Hillary Clinton's email woes are reaching new heights just a few weeks before the Democratic national convention.

From the release of a scathing report on Benghazi, to a dust-up over her husband's private meeting with the attorney general, to Saturday's news that she was interviewed for several hours by FBI investigators, Clinton stumbled through a difficult week by remaining largely silent.

But her highest hurdles may still lie ahead as the Justice Department prepares to issue a decision on whether the presumptive Democratic nominee will face criminal charges for her mishandling of sensitive material in an unclassified environment.

Clinton's credibility has been called into question over the past month as Freedom of Information Act productions have turned up emails and meetings she did not disclose to the State Department.

The former secretary of state has repeatedly assured voters she turned over all work-related materials to the agency in late 2014. She even signed an affidavit in August 2015 swearing as much to a federal court.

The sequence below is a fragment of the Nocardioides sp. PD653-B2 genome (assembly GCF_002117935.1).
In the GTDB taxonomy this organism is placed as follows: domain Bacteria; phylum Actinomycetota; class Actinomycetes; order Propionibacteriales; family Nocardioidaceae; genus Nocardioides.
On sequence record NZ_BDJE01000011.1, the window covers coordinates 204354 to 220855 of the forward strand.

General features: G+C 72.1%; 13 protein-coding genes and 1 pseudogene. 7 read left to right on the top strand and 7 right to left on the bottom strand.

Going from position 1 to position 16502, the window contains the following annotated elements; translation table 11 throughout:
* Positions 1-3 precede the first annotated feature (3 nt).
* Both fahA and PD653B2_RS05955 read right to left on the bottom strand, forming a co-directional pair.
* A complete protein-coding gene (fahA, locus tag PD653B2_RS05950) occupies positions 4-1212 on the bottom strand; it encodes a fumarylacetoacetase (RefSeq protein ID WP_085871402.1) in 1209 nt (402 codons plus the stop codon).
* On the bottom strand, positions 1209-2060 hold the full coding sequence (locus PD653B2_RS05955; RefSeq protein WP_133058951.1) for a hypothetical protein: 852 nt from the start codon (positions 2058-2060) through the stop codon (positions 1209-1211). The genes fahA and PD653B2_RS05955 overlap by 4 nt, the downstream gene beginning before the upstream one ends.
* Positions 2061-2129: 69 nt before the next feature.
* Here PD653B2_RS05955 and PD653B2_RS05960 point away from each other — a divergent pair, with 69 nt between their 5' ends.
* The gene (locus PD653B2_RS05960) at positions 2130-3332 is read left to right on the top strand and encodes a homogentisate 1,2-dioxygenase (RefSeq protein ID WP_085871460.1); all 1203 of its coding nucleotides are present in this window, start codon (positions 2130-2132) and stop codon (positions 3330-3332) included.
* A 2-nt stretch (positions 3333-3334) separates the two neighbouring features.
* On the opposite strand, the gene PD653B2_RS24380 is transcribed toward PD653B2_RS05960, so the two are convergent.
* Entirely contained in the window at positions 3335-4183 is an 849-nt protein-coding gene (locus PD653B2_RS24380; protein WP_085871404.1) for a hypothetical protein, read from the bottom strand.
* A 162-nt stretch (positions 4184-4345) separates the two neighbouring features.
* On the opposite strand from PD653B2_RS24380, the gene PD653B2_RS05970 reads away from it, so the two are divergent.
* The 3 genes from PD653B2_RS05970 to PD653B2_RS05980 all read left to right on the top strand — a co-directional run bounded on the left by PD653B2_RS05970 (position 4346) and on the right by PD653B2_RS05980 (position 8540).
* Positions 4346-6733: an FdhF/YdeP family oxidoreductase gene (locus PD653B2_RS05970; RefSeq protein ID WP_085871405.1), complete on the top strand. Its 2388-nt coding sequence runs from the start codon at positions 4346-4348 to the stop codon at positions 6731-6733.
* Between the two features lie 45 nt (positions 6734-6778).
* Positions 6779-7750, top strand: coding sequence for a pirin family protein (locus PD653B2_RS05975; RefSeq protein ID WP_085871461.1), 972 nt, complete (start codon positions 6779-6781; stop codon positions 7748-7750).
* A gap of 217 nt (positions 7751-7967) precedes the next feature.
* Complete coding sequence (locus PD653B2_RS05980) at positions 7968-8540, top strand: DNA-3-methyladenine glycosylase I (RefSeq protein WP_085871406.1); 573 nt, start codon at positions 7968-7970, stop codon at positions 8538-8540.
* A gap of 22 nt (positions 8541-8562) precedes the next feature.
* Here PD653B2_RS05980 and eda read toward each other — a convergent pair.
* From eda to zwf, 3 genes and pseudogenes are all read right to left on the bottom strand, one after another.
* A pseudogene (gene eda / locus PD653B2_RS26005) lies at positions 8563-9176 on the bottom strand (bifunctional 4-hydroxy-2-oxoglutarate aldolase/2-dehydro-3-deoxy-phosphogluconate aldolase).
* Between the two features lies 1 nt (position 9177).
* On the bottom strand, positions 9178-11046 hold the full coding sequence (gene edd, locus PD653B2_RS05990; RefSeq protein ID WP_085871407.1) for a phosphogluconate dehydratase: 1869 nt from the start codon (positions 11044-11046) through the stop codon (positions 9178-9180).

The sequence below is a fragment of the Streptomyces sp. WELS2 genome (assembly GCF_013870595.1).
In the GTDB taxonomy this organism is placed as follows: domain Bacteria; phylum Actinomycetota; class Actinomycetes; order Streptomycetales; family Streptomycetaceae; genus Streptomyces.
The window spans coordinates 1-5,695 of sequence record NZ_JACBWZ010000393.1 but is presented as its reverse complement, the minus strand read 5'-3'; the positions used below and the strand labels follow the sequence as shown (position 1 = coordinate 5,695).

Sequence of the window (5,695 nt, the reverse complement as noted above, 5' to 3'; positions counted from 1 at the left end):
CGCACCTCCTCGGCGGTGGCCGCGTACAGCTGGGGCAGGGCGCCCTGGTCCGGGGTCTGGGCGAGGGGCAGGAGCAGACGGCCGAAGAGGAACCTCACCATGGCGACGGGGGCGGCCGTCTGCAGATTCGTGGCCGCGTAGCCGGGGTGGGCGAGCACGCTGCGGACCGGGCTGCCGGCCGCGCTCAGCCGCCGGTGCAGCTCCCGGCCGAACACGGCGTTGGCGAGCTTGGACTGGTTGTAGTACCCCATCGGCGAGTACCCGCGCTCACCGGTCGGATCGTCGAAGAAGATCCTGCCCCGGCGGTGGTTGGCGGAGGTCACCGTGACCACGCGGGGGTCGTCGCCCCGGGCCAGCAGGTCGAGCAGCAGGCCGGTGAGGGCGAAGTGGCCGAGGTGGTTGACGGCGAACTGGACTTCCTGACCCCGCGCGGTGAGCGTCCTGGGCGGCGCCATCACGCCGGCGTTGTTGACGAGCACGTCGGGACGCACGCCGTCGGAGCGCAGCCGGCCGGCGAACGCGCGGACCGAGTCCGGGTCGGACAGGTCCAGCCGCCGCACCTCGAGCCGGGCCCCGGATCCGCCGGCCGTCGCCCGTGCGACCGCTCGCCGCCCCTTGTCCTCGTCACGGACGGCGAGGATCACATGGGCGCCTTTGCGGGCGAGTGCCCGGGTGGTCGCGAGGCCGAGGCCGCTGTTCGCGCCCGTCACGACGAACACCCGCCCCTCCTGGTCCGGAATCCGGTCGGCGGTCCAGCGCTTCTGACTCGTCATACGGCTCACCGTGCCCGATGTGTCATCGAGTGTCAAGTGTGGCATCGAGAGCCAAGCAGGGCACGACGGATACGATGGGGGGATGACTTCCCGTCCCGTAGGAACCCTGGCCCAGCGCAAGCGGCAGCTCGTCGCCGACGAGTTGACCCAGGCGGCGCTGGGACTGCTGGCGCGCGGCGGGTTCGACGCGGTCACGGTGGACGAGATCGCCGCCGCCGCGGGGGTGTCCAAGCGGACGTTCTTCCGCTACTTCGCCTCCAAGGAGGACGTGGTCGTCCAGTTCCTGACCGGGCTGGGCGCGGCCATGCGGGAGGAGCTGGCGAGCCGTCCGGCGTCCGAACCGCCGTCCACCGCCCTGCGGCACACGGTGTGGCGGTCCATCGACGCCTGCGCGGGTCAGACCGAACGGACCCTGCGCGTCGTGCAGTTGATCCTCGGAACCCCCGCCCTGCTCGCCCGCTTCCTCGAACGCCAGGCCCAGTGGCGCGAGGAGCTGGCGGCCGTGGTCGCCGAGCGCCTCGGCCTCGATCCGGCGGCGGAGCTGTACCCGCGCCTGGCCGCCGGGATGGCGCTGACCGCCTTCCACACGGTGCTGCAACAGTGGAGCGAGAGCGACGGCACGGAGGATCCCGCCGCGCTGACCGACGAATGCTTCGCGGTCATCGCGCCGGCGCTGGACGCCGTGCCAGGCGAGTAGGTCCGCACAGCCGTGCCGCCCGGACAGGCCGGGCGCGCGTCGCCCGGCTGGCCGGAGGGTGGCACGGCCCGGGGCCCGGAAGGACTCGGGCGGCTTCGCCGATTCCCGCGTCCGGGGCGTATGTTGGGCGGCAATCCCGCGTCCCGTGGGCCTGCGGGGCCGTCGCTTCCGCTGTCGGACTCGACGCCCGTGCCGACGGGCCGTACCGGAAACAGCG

However, dozens of emails have surfaced that were not included in the 30,000 records she provided to the State Department, including several discussing her fear that her private inbox could become "accessible" if revealed to the government.

The FBI is expected to reach a conclusion in the coming weeks. Several of Clinton's top aides have already been questioned by agents on the case, and Clinton herself was interviewed Saturday.

Clinton's interview is seen as one of the final steps in the year-long probe.

While Attorney General Loretta Lynch has given no public indication of where the FBI stands on the investigation, she has pledged to accept whatever actions the law enforcement agency recommends.

Lynch acknowledged Friday that her secret meeting with the spouse of an individual under FBI investigation had "cast a shadow" over how the public perceived the case.

Critics were already skeptical of the administration's ability to remain impartial when looking into the actions of a former cabinet member and present party standard-bearer.

Republicans had pushed for the appointment of an independent counsel in the case since September of last year, citing the fact that Lynch was named a U.S. attorney by President Bill Clinton in 1999 as evidence of a potentially conflicting professional relationship with the Clinton family.

Donald Trump wasted no time capitalizing on the meeting between Bill Clinton and Lynch, calling their visit a "sneak" that was "horrible" for his likely election opponent.